Profit Margins increase.
Employees’ sense of inclusion can contribute to an organization’s performance and talent retention. This is key – employee turnover costs money and can be disruptive.
Bank of America Merrill Lynch wrote in 2022, “Happy employees tend to stay put. Labor represents 40% of total corporate costs. Turnover is paramount today, given labor tightness: this year the US had 11mn job openings but 3.5mn jobs added. Not only does higher turnover lead to lower productivity, it costs money: the bulk of a US company’s cost is hiring, training and paying people and companies with happy workers have outperformed peers (~3ppt p.a.). Culture matters 2X as much as compensation, but it’s hard to fix and impossible to game.”9
This highlights how focusing on diversity can contribute to a company’s financial performance by increasing productivity, reducing staff turnover and lowering recruitment costs.
“By 2019, it’s predicted that Millennials will surpass Baby Boomers as the largest generation in the US. And due to their sheer size, their choices and preferences will make an outsized impact. They’ve grown up and are reaching the peak of their spending power and fundamentally shifting the ways people work – and live their lives. Millennials want everyone to have a voice at work, and they expect companies to contribute by allowing – and even encouraging – people to express different ideas, values and perspectives. In fact, 77% of Millennials surveyed say it’s important for them to work for a company that respects diverse opinions.” 11
A study published by BNEF and the Sasakawa Peace Foundation13 found that:
- Early adopters of the recommendations of the Task Force on Climate-related Financial Disclosures (TCFD) show higher gender diversity, and greater transparency on climate related data, than peers. International initiatives are expected to play a prominent role in climate governance and strategies in the near term and in cutting emissions in the long term.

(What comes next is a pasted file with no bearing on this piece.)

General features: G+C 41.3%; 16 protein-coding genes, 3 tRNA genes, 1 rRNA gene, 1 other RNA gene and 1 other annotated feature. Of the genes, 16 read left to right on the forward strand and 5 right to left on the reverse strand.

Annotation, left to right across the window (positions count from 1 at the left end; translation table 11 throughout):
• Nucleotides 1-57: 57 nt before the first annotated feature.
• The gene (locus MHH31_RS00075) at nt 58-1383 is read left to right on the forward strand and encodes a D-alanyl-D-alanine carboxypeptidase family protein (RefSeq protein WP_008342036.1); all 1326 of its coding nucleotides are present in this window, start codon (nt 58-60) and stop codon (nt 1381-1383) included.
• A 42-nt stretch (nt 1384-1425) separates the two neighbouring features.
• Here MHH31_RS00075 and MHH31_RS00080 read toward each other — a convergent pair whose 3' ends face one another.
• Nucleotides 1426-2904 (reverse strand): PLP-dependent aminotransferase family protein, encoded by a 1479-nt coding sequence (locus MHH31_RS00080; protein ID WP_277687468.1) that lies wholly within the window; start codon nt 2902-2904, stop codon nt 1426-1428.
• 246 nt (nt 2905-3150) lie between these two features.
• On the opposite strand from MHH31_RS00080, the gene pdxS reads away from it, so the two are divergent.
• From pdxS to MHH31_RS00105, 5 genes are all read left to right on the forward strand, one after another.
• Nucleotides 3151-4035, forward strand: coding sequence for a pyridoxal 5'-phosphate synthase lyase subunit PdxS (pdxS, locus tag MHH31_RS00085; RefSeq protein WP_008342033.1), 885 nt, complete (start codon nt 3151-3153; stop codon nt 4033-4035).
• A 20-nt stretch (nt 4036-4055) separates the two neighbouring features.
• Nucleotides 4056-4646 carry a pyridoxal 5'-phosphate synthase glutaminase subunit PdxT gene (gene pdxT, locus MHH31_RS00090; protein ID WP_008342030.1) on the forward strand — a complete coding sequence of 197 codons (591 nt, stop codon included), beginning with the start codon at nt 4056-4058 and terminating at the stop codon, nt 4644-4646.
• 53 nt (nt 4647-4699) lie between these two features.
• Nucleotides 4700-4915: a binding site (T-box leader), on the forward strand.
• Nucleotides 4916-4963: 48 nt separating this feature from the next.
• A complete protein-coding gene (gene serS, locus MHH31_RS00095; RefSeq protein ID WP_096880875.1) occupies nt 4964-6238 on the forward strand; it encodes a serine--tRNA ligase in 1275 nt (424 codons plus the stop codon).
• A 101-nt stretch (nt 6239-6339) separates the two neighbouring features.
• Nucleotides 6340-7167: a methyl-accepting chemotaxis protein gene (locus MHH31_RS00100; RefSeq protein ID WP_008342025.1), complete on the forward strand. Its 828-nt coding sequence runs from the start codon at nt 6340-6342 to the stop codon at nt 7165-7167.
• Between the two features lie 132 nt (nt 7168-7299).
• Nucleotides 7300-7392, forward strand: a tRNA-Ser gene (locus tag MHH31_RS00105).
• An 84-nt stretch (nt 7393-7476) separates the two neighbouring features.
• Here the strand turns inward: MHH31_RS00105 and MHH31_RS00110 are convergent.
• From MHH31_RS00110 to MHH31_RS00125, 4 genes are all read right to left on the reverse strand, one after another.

- Leading integrated oil companies that have strategies for decarbonization and digitalization tend also to have higher female board representation. Gender diversity in that sector, however, does not directly contribute to lowering emissions and expanding digitalization.
- Gender-diverse firms also tend to make more investments in renewable power generation and energy efficiency improvement, according to a study by Haas School of Business, University of California, Berkeley. The study suggested that the presence of more women corporate directors encourages proactive pursuit of sustainable business practices and opportunities.
It not only makes business sense, but also builds a better society and serves our future generations. However, most importantly it is diversity at the senior levels of an organisation that is the game changer and the marker of this in an organisation can be observed through the gender pay gap. Therefore, investing in genuinely diverse companies can lead to better financial performance, reduced risk, and contribute to positive social outcomes.
We conclude with a quote from Dr Katherine Phillips, a professor of leadership and ethics management at Colombia Business School:
“The fact is that if you want to build teams or organizations capable of innovating, you need diversity. Diversity enhances creativity. It encourages the search for novel information and perspectives, leading to better decision making and problem solving. Diversity can improve the bottom line of companies and lead to unfettered discoveries and breakthrough innovations. Even simply being exposed to diversity can change the way you think.”14
2 Evidence for a Collective Intelligence Factor in the Performance of Human Groups | Science
3 Ethnic diversity deflates price bubbles | PNAS
4 Managing the Next Decade of Women’s Wealth | BCG
5 How Diverse Leadership Teams Boost Innovation (bcg.com)
6 Sieghart, Mary Ann, ‘The Authority Gap’
7 Rachel Johnson’s Difficult Women: 79 – Mary Beard on Apple Podcasts
8 Sieghart, Mary Ann. The Authority Gap (pp. 282-283). Transworld.
9 Bank of America Global Research, ESG Matters, ‘Follow the numbers, not the naysayers’.
10 Not inclusive? You’re losing 39 percent of job applicants | McKinsey & Company
12 BofA – Thematic Investing (baml.com)
13 BNEF Long Form Template (Grid) (spf.org)
14 How Diversity Makes Us Smarter | Greater Good (berkeley.edu)
Jupiter Fixed Income Engagement Review – September 2022
The value of active minds: independent thinking